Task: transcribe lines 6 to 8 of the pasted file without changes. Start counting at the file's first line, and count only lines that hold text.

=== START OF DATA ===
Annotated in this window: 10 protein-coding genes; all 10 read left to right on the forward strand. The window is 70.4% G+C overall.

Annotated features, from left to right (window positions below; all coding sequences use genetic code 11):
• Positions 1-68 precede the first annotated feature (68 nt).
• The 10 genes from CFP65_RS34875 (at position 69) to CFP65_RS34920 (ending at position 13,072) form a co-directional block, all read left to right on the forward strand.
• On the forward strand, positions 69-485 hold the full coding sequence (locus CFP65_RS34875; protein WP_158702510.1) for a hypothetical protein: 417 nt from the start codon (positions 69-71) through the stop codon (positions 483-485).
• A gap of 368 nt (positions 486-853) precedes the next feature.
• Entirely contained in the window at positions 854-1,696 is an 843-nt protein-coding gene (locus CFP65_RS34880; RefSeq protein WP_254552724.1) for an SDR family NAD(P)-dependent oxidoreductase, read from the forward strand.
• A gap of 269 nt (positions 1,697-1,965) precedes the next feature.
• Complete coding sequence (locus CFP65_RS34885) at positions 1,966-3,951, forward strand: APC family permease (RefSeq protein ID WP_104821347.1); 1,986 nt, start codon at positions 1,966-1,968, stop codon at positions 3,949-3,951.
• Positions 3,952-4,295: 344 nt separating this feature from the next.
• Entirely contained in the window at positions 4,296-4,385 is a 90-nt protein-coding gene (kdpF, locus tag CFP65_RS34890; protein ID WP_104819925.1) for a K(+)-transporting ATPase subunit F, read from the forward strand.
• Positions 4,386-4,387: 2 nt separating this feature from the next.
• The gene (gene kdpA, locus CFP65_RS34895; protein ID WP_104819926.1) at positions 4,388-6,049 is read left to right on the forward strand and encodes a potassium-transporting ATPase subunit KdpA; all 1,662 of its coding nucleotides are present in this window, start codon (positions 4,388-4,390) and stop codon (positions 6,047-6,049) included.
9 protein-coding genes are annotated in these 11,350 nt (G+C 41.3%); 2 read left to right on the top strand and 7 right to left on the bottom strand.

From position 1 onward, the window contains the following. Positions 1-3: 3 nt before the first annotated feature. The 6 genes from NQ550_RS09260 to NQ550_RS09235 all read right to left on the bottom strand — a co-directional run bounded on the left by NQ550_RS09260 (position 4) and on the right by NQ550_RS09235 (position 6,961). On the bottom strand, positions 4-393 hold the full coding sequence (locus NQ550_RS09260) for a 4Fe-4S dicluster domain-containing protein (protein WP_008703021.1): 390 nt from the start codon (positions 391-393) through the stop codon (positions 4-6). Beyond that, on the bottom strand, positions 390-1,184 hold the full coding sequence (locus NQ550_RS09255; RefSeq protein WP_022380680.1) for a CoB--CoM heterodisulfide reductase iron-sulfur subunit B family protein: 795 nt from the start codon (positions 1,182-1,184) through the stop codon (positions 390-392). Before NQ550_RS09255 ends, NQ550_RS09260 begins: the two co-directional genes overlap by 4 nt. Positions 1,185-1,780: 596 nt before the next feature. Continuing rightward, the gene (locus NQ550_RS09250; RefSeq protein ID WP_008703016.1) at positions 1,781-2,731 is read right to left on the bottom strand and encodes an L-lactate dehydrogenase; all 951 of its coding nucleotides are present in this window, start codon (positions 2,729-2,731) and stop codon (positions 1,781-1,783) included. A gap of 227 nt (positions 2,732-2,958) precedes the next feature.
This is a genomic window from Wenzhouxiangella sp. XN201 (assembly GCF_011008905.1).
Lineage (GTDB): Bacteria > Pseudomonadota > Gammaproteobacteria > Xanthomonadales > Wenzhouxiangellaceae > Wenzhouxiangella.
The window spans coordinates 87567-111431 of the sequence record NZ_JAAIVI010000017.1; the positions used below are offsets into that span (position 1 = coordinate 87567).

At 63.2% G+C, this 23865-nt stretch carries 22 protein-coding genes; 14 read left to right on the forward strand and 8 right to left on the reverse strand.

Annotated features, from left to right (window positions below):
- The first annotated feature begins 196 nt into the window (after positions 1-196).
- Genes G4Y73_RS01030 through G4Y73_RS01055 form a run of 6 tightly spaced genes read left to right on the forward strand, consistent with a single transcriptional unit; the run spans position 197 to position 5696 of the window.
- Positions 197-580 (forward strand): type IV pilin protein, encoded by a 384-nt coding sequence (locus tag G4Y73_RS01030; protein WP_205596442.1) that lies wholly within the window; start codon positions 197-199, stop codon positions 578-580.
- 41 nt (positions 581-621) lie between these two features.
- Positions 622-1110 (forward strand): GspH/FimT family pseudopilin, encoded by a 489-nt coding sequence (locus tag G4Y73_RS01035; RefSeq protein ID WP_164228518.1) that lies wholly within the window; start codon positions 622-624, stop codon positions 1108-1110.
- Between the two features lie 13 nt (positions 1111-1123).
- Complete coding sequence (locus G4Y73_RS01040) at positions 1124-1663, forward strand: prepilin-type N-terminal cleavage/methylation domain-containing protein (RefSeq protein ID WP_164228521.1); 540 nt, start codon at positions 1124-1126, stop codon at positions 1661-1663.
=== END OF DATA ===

• A gap of 368 nt (positions 486-853) precedes the next feature.
• Entirely contained in the window at positions 854-1,696 is an 843-nt protein-coding gene (locus CFP65_RS34880; RefSeq protein WP_254552724.1) for an SDR family NAD(P)-dependent oxidoreductase, read from the forward strand.
• A gap of 269 nt (positions 1,697-1,965) precedes the next feature.